2 teaspoon dry kasturi methi powder (fenugreek powder)
Salt to taste


1 Mix besan and all the other ingredients in a bowl.
2 Add enough water to make a very thick batter.
3 Make any random shape or balls and fry them in oil to make pakoras.
4 Deep fry them until they turn brown and crispy. Take them out on a paper towel so that the paper soaks all the extra oil. Keep them aside.
Kadi Prep:
1 Blend yogurt,double the amount of water, pinch of turmeric powder, salt, pinch of red chilli powder, besan. It should look like a butter milk (lassi) mixture with besan in it.
2 Keep it aside for half an hour before starting to make kadi.
1 Pour oil in a big pan (or any big cooking utensil) and heat it until it gets hot. Add cumin seeds mustard seeds, fenugreek seed, coriander seeds, cloves and let them pop.
2 Add curry leaves and dry red chilli to the above tadka (frying mixture)
3 Add onions to it and fry them until brown.
4 Add garlic, ginger to it and fry for 3 minutes.(watch that it should not stick to the bottom of the pan)
5 Add chopped tomatoes and fry for 3-4 minutes.
6 Add tamarind paste to the pan and let it come to the boil for 4-5 minutes.
7 Add turmeric powder ,garam masala, red chilli powder, salt and fry until oil starts floating on the top and it gives out dark reddish brownish color.
8 Add the kadi mixture, which was kept for half an hour to this tadka.
9 Keep stirring the curry, as it will start sticking to the bottom. Keep it on a medium flame first, and let it come to a boil. Keep watching it stirring it. After 3-5 boils, lower down the flame to low and let it cook on low flame for 20 minutes and stir in between.
10 Stir for another 5 minutes and check if its thick enough and looks dark yellow. Again stir it for 5 minutes and sprinkle dry fenugreek leaves on it and let it boil for another 2 minutes and than add the pakoras in the kadi.
11 Boil more for 3 minutes and don’t stir too much as the pakora can break apart.
12 For garnishing, sprinkle cilantro and serve hot with rice.


socca (farinata)

April 24, 2011

apparently, this is supposed to be cooked over a fire, which sounds like a fantastic idea to me… two pans (one onion and olive oil, one sausage and bacon grease) were eaten up completely in less than ten minutes. yay fermented skillet food! if we had more than two cast-irons, i’d triple this recipe next time. the crispy bits at the edges were like delicious crunchy chips.

gluten-free baked crispy chickpea skillet cakes (socca / farinata)

1 cup chickpea flour (besan/gram flour)
1 teaspoon salt
1 teaspoon, at least, ground black pepper
4 to 6 tablespoons olive oil
½ large onion, thinly sliced, optional
1 tablespoon fresh rosemary leaves, optional.

1. Heat oven to 450 degrees. Put a well-seasoned or nonstick 12-inch pizza pan or cast-iron skillet in oven. Sift chickpea flour into a bowl; add salt and pepper; then slowly add 1 cup lukewarm water, whisking to eliminate lumps. Stir in 2 tablespoons olive oil. Cover, and let sit while oven heats, or as long as 12 hours. (ed: FERMENT THIS!) Batter should be about the consistency of heavy cream.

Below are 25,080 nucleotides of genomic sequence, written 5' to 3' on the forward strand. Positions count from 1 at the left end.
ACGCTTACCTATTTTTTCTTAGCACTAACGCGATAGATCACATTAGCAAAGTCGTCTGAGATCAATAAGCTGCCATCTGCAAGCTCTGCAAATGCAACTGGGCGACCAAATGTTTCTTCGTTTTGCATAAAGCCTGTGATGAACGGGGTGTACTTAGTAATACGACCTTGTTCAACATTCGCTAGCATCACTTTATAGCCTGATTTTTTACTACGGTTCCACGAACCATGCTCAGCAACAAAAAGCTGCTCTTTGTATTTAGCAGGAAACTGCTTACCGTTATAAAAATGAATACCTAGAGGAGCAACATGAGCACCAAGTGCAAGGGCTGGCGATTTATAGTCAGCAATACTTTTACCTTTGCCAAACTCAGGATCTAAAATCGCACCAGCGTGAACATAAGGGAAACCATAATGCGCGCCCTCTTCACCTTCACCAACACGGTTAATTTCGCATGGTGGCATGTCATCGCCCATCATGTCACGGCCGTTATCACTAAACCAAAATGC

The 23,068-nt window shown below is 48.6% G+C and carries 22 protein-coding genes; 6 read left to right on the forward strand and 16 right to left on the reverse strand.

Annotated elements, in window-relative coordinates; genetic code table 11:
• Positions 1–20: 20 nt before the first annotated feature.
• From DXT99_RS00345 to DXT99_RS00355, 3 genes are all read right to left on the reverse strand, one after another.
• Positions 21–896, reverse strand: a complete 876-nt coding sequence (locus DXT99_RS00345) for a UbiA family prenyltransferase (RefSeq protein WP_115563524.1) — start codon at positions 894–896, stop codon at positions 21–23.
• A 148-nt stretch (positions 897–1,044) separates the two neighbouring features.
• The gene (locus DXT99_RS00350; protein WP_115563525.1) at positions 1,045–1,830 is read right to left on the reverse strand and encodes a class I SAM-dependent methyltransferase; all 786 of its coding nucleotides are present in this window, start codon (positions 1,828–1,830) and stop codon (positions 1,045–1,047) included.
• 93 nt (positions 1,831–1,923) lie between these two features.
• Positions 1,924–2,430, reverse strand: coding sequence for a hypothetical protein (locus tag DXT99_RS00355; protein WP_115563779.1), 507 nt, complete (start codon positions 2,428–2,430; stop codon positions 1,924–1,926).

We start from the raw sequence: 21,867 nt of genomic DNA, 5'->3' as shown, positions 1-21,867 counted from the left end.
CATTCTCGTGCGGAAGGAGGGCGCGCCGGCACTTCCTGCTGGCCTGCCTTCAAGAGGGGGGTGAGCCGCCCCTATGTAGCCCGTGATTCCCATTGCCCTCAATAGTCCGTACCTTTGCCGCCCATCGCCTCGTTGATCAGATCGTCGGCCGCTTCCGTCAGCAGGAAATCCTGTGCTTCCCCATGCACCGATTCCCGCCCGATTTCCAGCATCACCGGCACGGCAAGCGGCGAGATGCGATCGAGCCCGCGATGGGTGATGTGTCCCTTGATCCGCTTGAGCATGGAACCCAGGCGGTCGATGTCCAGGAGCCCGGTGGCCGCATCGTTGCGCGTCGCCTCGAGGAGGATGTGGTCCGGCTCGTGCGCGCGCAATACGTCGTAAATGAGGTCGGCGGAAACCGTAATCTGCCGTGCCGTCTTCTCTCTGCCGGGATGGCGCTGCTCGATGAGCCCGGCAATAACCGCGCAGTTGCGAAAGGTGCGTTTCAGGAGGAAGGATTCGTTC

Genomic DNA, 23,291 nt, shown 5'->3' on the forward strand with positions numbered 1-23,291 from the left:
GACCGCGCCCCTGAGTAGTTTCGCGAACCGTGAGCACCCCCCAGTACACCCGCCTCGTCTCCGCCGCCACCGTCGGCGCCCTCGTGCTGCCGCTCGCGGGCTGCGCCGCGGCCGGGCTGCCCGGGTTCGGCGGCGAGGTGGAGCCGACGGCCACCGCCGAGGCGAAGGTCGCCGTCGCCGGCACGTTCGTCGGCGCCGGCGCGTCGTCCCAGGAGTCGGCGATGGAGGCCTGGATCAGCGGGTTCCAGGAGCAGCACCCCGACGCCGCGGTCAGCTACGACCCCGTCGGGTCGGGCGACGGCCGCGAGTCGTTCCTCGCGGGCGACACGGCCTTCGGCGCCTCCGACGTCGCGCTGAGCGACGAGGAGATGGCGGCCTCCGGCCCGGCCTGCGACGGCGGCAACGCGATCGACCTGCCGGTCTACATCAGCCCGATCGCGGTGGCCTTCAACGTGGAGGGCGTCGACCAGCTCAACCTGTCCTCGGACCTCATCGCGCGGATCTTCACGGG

2. If using onion and rosemary, stir them into batter. Pour 2 tablespoons oil into heated pan, and swirl to cover pan evenly. Pour in batter, and bake 12 to 15 minutes, or until pancake is firm and edges set. Heat broiler, and brush top of socca with 1 or 2 tablespoons of oil if it looks dry.

3. Set socca a few inches away from broiler for a few minutes, just long enough to brown it spottily. Cut it into wedges (ED: other websites say it is to be broken unevenly and snacked on while licking salt from the mediterranean off your lips – sigh) and serve hot, or at least warm.

Yield: 4 to 6 appetizer servings.


mango burfi

April 15, 2011

this is also my first time doing burfi! i’m doing two separate versions – a half-recipe of a vegan burfi / barfi, and a half-recipe of a milk-based burfi.


1 cup ripe mango pulp
1 cup sugar
1/2 cup water
1 tsp cardamom (elaichi) powder
1 tsp mixed nuts for garnishing


1. Mix sugar and water in a bowl and boil until sugar syrup is formed.
2. In another bowl, take the ripened mango juice and boil until the juice gets thickened.
3. Now, add the thickened juice to the sugar syrup and cook until the mixture gets more thickened.
4. Transfer the mixture to a greased plate and spread it to a thick layer.
5. Sprinkle the cardamom powder and dry fruits above it and cut into desired shapes.


3/4 gallon milk
can sweetened condensed milk
one packet mango pulp
dash corn syrup

boil milk down on low heat until reduced by half (this takes forever)
add can sweetened condensed milk and boil down
add mango pulp and corn syrup
boil til thick

the vegan one is a really strange texture – sort of like the thick squeeze-candy in squeeze-bottles. or actually, like hair gel. like candy hair gel. i’m not sure what i did wrong, but wow, is it ever wrong. it’s delicious, of course, as any candy hair gel would be.

the milk burfi is STILL cooking, hours later. it’s still liquid. we’ll see how it turns out.

edit: (next morning)
i cooked the milk burfi for hours, and hours, and hours. until 1am. it may have been six hours, i’m not sure. i should have cooked it for longer, because it’s only just too moist to cut into pieces. it sort of resembles a cheese; it’s curdy and clumpy. it’s not quite as bad of a texture as it sounds, but i still probably won’t cook this again. it’s overwhelmingly sweet, even for a cookie addict like me.

the vegan version ended up getting drizzled onto toast and added to brown rice and stir-fry. it was good, but not anywhere near solid candy.